Congress

Senate votes not to remove lesser prairie chicken from ‘threatened’ list

A male lesser prairie chicken is seen in Edwards County, Kan., April 18, 2012.
A male lesser prairie chicken is seen in Edwards County, Kan., April 18, 2012. MCT

The U.S. Senate on Wednesday rejected an amendment that would have taken the lesser prairie chicken off the federal government’s list of threatened species.

Sponsored by Republican Sen. Jerry Moran of Kansas, the amendment failed to get the 60 votes necessary to add it to a bill intended to expedite construction of the Keystone XL pipeline.

Moran said Wednesday that listing the lesser prairie chicken as threatened jeopardized the agriculture and energy industries in Kansas and four other states where the bird lived.

“I am confident there are ways to conserve the species without hindering economic development in rural communities, and I will continue to push for this straightforward, simple solution,” Moran said. The vote was 54-44.

The lesser prairie chicken is a species of grouse with feathered feet and striped plumage. Once plentiful in the Great Plains, its habitat has shrunk by more than 80 percent since the 19th century. The bird lives primarily in Kansas but also in Texas, New Mexico, Oklahoma and Colorado.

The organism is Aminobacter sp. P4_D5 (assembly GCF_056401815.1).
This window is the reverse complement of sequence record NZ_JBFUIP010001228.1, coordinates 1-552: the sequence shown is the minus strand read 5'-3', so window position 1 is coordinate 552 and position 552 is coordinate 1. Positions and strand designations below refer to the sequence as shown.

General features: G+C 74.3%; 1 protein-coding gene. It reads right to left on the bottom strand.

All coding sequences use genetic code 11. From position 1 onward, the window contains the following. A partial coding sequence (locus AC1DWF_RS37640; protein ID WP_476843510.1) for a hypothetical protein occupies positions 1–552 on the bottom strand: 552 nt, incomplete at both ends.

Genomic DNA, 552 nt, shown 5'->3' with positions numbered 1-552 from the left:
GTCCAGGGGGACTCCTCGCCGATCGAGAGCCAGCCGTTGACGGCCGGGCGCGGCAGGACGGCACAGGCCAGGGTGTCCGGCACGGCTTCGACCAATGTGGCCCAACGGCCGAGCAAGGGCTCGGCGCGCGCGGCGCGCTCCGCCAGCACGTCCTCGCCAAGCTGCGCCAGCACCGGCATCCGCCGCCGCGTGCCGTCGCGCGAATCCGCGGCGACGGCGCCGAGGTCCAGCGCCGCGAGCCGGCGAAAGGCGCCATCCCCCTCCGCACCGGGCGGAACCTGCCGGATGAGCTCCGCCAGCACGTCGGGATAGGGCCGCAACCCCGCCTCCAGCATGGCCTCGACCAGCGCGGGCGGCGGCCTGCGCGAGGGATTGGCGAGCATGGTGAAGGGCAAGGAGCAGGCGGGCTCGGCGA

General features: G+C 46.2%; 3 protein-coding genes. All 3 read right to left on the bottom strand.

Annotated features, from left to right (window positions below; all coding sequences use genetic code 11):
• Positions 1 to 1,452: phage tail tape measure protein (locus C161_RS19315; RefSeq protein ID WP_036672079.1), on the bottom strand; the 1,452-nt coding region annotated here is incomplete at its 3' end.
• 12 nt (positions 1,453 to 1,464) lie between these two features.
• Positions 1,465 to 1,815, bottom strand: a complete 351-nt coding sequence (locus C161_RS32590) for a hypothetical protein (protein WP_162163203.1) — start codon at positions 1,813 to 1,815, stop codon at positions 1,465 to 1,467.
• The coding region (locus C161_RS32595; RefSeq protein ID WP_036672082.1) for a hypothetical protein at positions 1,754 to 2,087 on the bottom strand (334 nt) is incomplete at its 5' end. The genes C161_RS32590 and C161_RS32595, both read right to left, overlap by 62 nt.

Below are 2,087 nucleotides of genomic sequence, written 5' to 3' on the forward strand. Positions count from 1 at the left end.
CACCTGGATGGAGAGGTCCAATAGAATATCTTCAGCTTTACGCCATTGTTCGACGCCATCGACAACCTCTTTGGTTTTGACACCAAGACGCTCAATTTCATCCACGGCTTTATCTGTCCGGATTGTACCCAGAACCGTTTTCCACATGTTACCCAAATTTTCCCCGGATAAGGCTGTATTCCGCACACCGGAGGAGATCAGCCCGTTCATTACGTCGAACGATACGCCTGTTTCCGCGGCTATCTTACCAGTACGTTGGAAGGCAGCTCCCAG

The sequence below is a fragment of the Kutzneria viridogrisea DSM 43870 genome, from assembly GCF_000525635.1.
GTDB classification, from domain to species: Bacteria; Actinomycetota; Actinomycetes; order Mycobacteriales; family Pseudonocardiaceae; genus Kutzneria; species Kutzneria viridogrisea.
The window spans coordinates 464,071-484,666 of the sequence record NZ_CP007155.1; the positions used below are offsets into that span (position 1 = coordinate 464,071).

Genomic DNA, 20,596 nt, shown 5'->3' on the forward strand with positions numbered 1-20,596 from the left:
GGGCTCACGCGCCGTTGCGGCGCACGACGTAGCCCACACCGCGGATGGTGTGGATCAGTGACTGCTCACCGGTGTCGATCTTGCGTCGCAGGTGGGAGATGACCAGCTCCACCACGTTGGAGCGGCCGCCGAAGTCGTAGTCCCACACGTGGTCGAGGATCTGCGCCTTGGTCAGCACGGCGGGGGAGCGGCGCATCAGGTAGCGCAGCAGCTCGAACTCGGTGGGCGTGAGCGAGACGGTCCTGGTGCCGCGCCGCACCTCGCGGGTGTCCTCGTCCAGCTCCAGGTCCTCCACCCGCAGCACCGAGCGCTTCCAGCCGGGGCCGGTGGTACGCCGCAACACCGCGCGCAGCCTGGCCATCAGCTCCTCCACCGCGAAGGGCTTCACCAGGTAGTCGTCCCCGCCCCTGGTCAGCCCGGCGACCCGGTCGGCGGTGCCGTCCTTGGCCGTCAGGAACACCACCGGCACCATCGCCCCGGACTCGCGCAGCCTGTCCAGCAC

The U.S. Fish and Wildlife Service designated the bird as threatened last year. Under the Endangered Species Act, threatened status is one step beneath endangered, and means federal officials think the bird likely soon will be in danger of extinction.

The lesser prairie chicken’s population hit a record low of 17,616 in 2013, down 50 percent from 2012, according to the agency.

Moran argued Wednesday that federal officials had underestimated the lesser prairie chicken’s population after a historic drought hit the bird’s habitat.

Drought conditions have since relented, he said, and the lesser prairie chicken’s population already has increased by 20 percent.

“Yet, a number of industries – farming, ranching, oil and gas development, transportation and wind energy – continue to feel the effects as the federal government attempts to dictate how individuals manage their land and resources,” Moran said.

“Listing the bird as a threatened species is not the answer; what we need is more rainfall, not more regulation,” the senator said.

Wednesday’s vote isn’t the end of the battle over the prairie chicken. Moran likely will try to add the amendment as a policy rider to an appropriations bill later this year.

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